1. By the end of March next year there will be only be about six major economies, Saudi Arabia, Poland, Brazil, Mexico, Russia and Australia, which do not have a net zero pledge by 2050 or 2060 in the case of China.
2.About 150 GW of solar PV and 80 GW of wind will be installed around the world next year.. There will be about 20 GW of hydro, biomass, geothermal and solar thermal as well. Just the wind and solar is enough to supply the combined load of Germany and Switzerland or more than the total electricity generation in Australia, New Zealand and Indonesia. Every year that will increase. To put that in context, the best ever year for nuclear power installations was about 15 GW which would have supplied 1/5th of the energy that next year’s wind and solar will provide.
3. According to the International Energy Agency who have in the past been way too low in their forecasts of renewable volumes, generation from renewables will pass coal by 2025. It has already in the US, Germany, Russia, the UK, Spain, Turkey, Italy, France and Denmark, not to mention high hydro countries such as Canada, Norway, Sweden, Austria, Switzerland and Brazil.
4. Assuming NSW REZ plan is 25% complete by mid 2025, 90% of currently financed renewable projects are completed and rooftop solar continues at its current installation rate, the NEM will be more than 55% renewables by spring 2025.
5. Spring this year is on track for 30% renewables on the NEM and the full year will crack 26%, proving my “wildly optimistic” forecast from 2014 of 24% in 2020 to be somewhat pessimistic
5. Fortescue Metals has announced a plan to become a major wind/solar/hydrogen company building 235 GW of wind and solar around the world. Assuming a 40/60 split between wind and solar that will provide almost as much electricity as Britain, Spain and Italy combined.
6. Shell, BP and Ineos (a US$60bn per year chemical company) have all committed to large renewable powered hydrogen electrolysers. The bad news is that the market for export hydrogen from Australia is not likely to be as big as we would like if Europeans and by extension, Asia can make their own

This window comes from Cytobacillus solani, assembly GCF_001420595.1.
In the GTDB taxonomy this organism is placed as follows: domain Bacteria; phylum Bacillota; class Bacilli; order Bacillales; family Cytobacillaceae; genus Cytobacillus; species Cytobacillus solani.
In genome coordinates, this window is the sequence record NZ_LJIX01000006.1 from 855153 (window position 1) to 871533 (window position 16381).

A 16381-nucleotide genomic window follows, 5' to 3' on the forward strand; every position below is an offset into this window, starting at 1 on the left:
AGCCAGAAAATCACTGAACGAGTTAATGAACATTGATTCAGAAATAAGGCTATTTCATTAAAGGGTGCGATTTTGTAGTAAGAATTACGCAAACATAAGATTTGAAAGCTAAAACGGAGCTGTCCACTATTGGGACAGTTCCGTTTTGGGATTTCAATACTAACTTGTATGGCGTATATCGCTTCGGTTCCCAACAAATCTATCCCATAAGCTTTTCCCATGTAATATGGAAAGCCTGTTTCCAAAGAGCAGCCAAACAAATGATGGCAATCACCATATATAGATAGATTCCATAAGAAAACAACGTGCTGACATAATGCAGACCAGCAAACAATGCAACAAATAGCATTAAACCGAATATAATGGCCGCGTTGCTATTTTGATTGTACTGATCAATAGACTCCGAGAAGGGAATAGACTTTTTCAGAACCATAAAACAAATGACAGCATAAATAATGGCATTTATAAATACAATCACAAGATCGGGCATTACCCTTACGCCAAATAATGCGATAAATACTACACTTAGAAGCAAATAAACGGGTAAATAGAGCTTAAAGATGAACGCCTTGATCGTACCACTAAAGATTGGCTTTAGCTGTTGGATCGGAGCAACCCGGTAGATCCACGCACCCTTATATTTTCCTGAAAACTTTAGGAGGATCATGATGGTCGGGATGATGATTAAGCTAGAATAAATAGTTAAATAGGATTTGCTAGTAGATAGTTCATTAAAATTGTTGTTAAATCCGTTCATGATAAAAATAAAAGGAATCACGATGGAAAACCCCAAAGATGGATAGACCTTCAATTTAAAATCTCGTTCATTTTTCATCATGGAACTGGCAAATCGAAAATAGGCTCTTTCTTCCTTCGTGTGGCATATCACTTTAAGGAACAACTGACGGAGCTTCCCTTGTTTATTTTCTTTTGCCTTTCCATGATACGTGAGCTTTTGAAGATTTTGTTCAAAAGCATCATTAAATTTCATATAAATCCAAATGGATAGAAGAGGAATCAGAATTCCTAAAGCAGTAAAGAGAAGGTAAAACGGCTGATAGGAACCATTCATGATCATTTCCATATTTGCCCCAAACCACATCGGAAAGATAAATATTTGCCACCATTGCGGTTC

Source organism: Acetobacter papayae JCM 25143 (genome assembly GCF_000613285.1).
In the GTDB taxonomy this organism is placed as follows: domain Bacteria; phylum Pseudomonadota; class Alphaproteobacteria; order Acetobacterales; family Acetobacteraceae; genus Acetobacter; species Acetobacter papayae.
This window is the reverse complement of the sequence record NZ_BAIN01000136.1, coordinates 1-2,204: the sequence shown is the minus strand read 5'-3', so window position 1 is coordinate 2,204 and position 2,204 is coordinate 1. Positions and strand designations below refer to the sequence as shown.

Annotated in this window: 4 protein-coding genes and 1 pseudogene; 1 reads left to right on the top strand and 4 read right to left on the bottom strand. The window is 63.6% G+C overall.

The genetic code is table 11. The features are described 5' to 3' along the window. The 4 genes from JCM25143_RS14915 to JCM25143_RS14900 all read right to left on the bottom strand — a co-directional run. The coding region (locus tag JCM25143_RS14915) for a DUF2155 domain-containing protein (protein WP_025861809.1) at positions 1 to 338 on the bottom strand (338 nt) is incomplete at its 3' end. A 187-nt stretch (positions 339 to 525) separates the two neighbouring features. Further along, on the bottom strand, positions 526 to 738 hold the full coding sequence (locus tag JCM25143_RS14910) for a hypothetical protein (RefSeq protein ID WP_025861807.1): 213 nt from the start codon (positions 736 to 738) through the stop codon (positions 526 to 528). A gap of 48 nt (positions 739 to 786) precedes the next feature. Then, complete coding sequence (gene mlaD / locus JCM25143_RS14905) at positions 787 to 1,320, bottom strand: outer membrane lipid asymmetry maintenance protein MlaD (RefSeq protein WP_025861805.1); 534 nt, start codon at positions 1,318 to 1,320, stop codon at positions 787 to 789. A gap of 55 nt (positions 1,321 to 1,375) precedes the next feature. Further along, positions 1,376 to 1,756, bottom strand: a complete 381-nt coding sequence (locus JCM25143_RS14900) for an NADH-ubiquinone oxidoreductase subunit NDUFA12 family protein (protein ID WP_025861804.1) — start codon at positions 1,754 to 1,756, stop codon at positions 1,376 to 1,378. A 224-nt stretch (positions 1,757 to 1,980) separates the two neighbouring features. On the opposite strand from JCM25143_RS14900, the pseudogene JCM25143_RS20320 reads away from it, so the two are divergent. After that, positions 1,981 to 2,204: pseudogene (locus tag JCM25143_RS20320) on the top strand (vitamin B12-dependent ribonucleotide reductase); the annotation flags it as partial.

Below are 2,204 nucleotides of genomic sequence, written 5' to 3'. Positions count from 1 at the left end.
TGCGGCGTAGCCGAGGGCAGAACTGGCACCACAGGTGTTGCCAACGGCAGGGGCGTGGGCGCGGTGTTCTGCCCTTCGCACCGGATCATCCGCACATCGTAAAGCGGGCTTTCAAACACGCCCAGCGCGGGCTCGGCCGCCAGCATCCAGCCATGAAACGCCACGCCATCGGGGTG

7. The anti domestic gas coalition is growing, 40 cities in California including San Francisco have put a moratorium on connecting gas to new houses as has the Netherlands and gas free subdivisions are opening up in the ACT and Victoria. Commercial buildings with gas connections can no longer granted the highest green ratings.
8. The Halliade X wind turbine prototype produced 312 MWh in one day. That is enough to power 90 Australian households for a year or drive a fleet of Tesla Model 3 vehicles 2,600,000 km. At the Australian average of 13,000 km/ year, the annual output of one such wind turbine at an average 185MWh/day would power 43,000 EVs for a year.
650 of them would power the entire Australian road transport fleet, cars, trucks, buses the lot. This turbine is running at 13 MW. Siemens Gamesa has already announced a 14 MW machine
8. To the end of October 2018 in Germany plug-in car sales were 54,000 for the year. In October 2020 there were 48,000 for the month. Next year the Volkswagen ID 3 (Golf sized) will be at full production the ID 4 (RAV4 sized) will be available and the German Tesla factory producing Model 3 and Model Y will be up and running so it is possible that EVs will achieve 30% market share in Germany and exceed 20% for the whole of Europe by Q4 2021.
9. During the past three weeks, in the USA seven utilities have announced plans to close or convert almost 9,500 megawatts (MW) of coal-fired generation across the U.S.* At the same time, the U.S. Energy Information Administration estimated that a record 23 gigawatts (GW) of new wind generation capacity will come online this year, shattering the previous record of 13.2 GW set in 2012.
10. At the end of 2019 there were about 600 GW of new wind and solar proposals in the queue for grid connection approval in the US and about 60 GW of gas, 2GW of nuclear and no coal. Not all of these plants will actually be built because some are competing for the same market, but there is good reason to believe that the failure rates in gas will not be much different to wind and solar. If 70% of the wind and solar plants are built, they will account for 35% of the US current electricity demand to bring renewables to a55% rate.